The World’s Lightest Material
November 18, 2011 Leave a comment
Via PhysOrg: Researchers have created a material that’s about 100 times as light as styrofoam. 99.99% of it is composed of air, and the other 0.01% is composed very, very carefully.
“The trick is to fabricate a lattice of interconnected hollow tubes with a wall thickness 1,000 times thinner than a human hair,” said lead author Dr. Tobias Schaedler of HRL.
The material’s architecture allows unprecedented mechanical behavior for a metal, including complete recovery from compression exceeding 50 percent strain and extraordinarily high energy absorption.
“Materials actually get stronger as the dimensions are reduced to the nanoscale,” explained UCI mechanical and aerospace engineer Lorenzo Valdevit, UCI’s principal investigator on the project. “Combine this with the possibility of tailoring the architecture of the micro-lattice and you have a unique cellular material.”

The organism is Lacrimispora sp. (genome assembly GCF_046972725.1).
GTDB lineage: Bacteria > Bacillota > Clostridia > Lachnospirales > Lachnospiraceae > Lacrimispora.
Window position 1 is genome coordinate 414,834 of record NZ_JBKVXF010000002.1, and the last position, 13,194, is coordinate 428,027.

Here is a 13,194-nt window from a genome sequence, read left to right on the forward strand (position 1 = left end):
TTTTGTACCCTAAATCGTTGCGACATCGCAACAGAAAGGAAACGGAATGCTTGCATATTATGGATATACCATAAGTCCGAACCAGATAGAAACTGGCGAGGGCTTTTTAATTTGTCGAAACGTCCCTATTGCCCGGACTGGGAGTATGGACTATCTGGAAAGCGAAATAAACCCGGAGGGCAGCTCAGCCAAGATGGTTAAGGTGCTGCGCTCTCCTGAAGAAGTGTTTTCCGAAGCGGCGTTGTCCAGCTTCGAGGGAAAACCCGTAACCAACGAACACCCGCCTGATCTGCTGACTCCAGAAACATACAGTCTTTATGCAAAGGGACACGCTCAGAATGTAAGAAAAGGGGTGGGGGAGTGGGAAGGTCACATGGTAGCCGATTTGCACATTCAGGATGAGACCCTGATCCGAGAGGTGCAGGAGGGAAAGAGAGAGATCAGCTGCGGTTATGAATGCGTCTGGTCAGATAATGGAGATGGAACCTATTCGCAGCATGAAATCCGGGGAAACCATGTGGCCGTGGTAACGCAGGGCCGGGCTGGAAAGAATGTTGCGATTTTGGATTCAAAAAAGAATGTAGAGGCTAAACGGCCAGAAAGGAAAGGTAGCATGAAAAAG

Developed for the Defense Advanced Research Projects Agency, the novel material could be used for battery electrodes and acoustic, vibration or shock energy absorption.
This is very interesting. I’m curious about the ratio of lightness to energy absorption (which they pin at “extraordinarily high”) – simplistically, how proportionally strong is it? If you could make armour that weighed as much as a shirt but absorbed a bullet impact, well, that’d be just dandy. However, it seems like future experiments and applications would be limited by the difficulty of creating this material – mass-producing objects with specific features on the nanometre scale is not yet an easy task. The cost, of course, goes without saying.
So what does that mean? What does it always mean? We wait and see! In 10 years I’ll want my Macbook 99.99% Air.